All About Air Gun Ballistics

Air guns fire projectiles at certain speeds and distances, and this is what partly separates them from other types of firearms. Knowing the ballistics of the air gun you are firing can help you adjust your aim and hit the target successfully.

Air Rifle Ballistics

The term ‘ballistics’ refers to the science of the motion of objects in flight, which is affected by the projectile’s physical characteristics.

The ballistics of air rifles is partly what makes them so popular for hunting, target shooting, and airsoft sports.

Air rifles use compressed air or C02 to fire pellets or BBs. The amount of air pressure released during firing affects the ballistics of the airgun. The shape and material of the bb or pellet also affect the air rifle’s ballistics.

The more you understand your air gun’s ballistics, the better you will be able to predict how a pellet will travel after it leaves the barrel.

Air Gun Ballistics Table

The following table shows the ballistics of airgun pellet caliber sizes:

ProjectileCaliberSection DensityWeight (grains)Ballistic CoefficientForm FactorMuzzle Velocity30 Yard Velocity
Pellet.177~.038~8~0.012~3~900 FPS~750 FPS
Pellet.22~0.042~14.5~0.02~2~900 FPS~750 FPS
Pellet.25~0.05~25.0~.024~2.00~800 FPS~700 FPS
Pellet.30~0.75~48.00~0.045~1.75~700 FPS~650 FPS

The table headings are defined as:

Caliber = The diameter of the air gun barrel. 

Section Density = Section density ties directly into the pellet’s penetration ability. The higher the sectional density, the better the pellet’s ability to penetrate targets.

Weight (grains) = The pellet or bb’s weight. Each grain is equal to 0.0648 grams. An 8-grain pellet will weigh .051 grams and a 48-grain pellet will weigh 3.11 grams. Pellet grains can be found on the box or label, or measured using a measuring scale, as seen below.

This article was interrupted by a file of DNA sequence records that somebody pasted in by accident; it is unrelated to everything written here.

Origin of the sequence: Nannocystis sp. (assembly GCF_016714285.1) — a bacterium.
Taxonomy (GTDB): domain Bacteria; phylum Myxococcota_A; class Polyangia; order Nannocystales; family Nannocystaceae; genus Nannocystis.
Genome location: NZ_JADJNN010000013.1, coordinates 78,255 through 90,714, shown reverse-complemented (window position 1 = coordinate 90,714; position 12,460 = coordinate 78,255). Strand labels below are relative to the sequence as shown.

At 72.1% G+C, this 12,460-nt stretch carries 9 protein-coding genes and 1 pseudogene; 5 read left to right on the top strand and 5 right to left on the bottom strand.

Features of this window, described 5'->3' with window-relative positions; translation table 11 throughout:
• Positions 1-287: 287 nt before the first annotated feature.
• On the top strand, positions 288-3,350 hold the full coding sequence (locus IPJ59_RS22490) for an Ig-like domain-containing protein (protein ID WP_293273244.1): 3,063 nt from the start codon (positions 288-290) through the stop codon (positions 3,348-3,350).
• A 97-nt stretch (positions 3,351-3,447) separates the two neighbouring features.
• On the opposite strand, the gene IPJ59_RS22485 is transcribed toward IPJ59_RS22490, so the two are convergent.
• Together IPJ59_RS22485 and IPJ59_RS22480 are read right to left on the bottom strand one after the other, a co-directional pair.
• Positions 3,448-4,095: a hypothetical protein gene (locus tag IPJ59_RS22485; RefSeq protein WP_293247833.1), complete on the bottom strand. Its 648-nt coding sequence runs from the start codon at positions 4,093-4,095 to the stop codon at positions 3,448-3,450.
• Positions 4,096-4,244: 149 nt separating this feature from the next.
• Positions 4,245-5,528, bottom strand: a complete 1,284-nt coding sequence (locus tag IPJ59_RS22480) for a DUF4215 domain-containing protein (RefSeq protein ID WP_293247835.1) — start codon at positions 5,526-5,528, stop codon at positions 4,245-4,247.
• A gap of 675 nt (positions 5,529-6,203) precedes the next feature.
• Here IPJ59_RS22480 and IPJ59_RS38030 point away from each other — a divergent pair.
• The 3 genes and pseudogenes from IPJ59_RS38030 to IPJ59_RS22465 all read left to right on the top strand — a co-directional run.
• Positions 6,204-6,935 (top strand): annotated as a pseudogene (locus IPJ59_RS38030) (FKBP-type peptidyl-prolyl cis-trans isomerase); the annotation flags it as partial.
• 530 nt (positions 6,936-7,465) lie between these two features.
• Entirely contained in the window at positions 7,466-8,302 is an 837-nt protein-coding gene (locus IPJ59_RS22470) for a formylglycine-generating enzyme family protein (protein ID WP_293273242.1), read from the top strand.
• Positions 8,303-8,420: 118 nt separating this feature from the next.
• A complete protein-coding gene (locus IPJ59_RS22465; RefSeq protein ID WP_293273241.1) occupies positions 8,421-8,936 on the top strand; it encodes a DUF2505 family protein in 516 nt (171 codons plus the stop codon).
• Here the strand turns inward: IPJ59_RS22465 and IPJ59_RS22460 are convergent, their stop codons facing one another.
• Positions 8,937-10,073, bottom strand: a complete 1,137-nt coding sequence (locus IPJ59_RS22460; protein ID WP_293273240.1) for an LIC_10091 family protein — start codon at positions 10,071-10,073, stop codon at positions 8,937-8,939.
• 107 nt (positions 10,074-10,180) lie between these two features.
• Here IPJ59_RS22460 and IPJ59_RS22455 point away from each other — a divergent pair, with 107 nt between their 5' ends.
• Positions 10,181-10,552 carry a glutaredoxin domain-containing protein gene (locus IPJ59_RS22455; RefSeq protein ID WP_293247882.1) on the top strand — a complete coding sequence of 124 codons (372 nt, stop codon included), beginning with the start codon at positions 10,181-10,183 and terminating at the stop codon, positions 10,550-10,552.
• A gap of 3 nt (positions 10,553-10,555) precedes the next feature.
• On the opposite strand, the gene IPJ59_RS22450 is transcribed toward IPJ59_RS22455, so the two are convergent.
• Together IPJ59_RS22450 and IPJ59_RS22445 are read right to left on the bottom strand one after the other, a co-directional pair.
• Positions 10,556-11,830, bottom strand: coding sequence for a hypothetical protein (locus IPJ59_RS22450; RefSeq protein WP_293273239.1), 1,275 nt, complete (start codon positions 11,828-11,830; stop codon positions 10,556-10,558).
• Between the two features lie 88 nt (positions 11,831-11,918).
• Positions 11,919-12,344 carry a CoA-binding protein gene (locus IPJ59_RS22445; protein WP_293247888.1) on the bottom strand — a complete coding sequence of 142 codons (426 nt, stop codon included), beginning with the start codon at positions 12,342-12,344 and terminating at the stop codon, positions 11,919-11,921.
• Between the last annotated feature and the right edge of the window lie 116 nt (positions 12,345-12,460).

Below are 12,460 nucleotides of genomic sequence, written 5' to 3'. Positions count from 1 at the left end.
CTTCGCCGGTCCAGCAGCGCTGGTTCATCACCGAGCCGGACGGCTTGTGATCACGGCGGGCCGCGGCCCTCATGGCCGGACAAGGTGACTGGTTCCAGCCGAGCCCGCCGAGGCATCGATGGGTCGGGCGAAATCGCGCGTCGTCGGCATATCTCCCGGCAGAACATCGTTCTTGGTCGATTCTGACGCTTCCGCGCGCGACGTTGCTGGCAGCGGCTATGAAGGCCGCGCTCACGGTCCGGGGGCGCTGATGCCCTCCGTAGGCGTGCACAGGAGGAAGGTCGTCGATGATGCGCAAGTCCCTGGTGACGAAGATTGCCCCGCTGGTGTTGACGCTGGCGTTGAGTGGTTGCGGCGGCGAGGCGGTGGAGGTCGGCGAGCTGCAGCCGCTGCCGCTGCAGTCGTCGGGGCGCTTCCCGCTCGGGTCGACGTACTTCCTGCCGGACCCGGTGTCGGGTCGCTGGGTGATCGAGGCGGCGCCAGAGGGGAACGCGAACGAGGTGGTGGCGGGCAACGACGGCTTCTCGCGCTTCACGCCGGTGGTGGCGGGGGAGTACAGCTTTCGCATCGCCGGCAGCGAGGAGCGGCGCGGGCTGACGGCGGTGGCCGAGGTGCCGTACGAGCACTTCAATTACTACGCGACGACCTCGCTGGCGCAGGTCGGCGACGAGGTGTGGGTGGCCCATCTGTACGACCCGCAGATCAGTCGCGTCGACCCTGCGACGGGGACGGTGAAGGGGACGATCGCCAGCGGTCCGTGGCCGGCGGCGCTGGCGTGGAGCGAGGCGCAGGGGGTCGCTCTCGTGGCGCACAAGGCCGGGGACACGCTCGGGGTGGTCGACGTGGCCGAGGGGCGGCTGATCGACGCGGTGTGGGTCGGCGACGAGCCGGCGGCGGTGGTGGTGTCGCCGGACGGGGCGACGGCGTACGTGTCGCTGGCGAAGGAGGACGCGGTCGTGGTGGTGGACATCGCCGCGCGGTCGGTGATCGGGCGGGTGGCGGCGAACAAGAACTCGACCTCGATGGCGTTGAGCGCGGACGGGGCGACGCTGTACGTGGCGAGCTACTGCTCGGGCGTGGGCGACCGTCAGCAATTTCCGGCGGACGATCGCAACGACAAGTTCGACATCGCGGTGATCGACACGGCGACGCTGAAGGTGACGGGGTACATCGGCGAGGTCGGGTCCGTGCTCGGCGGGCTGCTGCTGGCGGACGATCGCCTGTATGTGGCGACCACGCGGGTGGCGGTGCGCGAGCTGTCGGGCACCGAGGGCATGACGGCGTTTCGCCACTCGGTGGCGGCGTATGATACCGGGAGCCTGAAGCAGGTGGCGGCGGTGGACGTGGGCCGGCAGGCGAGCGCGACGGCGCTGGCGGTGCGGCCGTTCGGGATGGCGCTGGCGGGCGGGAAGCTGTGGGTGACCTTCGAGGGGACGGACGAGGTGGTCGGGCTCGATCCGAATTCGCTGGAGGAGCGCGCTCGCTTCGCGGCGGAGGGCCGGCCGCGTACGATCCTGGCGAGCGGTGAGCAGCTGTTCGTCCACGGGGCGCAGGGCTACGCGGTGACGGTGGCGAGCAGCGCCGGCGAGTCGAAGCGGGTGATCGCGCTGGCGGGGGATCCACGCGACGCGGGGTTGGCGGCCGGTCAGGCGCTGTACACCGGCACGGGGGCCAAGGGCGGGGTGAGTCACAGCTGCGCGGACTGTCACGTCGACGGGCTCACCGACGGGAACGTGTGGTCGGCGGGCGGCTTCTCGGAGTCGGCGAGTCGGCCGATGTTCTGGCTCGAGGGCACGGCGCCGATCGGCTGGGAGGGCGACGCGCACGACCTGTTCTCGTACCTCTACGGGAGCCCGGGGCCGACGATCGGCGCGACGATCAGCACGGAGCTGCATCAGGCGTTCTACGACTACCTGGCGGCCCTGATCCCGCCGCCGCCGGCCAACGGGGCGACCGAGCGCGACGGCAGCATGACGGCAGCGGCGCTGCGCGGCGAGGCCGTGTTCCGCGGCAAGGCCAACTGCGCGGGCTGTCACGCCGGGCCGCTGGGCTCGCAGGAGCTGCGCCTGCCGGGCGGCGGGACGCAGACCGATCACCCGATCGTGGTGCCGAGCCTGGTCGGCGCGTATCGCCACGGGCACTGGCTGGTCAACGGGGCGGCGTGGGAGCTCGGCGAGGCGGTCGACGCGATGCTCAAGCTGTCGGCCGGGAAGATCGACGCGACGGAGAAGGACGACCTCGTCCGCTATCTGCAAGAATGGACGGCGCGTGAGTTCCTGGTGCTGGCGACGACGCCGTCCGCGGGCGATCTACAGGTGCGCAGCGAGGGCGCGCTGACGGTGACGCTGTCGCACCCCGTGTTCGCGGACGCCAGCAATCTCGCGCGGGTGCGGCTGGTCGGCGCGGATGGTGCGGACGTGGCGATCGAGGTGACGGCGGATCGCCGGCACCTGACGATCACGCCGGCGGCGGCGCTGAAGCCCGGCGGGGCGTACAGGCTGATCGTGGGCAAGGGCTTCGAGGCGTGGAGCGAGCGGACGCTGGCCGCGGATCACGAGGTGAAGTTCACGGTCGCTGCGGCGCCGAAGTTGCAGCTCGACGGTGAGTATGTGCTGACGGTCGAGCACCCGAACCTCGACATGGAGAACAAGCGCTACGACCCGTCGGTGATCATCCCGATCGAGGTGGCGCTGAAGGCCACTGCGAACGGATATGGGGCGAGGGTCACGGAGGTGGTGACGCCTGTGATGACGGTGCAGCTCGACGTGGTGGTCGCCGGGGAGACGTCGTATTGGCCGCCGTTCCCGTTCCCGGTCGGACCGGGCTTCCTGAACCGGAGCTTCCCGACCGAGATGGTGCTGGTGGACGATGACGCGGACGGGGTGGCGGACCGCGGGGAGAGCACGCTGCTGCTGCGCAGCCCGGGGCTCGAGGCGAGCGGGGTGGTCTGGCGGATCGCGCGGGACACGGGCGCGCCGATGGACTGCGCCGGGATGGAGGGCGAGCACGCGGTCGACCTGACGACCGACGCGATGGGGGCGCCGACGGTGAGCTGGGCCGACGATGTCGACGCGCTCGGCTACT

Ballistic Coefficient = This measures a projectile’s ability to withstand air resistance in flight. The higher this number, the less it will be slowed down by its mass.

Form Factor = This shows the effects of the pellet’s design.

Muzzle Velocity = The speed at which a pellet or bb exits the barrel of the airgun. It is usually measured in feet per second (fps) or meters per second (m/s). Muzzle velocity can have a significant impact on the accuracy, range, and terminal ballistics of the pellet.

Airgun Pellet Grain

Air Gun Pellet Velocity

Air gun pellet velocity plays a significant role in affecting its trajectory and impact. However, most air gun manufacturers embellish the velocity by using a very light pellet under controlled circumstances. So, shooters should keep this in mind when shooting an air gun outdoors and adjust their range accordingly.

Airgun velocity also directly affects its overall power. If you would like to learn more about this, see our post The Most Powerful Air Guns.

Air Gun Pellet Trajectory

To get a better idea of the trajectory of your pellet gun, check its ballistic coefficient. The ballistic coefficient is what measures a pellet’s ability to maintain its velocity while traveling through the air.

Air gun pellets and bbs are more susceptible to being redirected off course by wind pressure. The trajectory will have more curvature than ordinary rifle rounds. This means that the farther away from the target, the less likely the pellet or bb will get there.

Air gun ammunition does not have the same force propelling them as those used in regular gunpowder rifles, nor do they have the same aerodynamic designs. This means they lose their velocity more quickly and their trajectory suffers as a result.

Air Gun Air Pressure

Air gun air pressure refers to the amount of compressed air that is contained within the air reservoir or cylinder of an air gun. Air pressure is what pushes the pellet or BB out of the airgun barrel. The air pressure in an air gun is usually measured in either pounds per square inch (PSI) or bar (a metric unit of pressure).

The air pressure in an air gun is a critical factor in determining the performance of the gun. Generally, the higher the air pressure, the greater the velocity of the projectile and the greater the accuracy and range of the gun. However, there are limits to how high the air pressure can be, as too high a pressure can damage the gun or cause it to be unsafe to use.

Airgun Pressure Gauge

A C02 air gun will have pressurized air stored in a small tank attached to it. If this gets too low, the air pressure will not be as powerful and the ballistics will suffer. At this point, the C02 tank will need to be refilled or replaced with a full one. Air guns can also be recharged using a high-pressure hand pump that compresses air into an internal cylinder.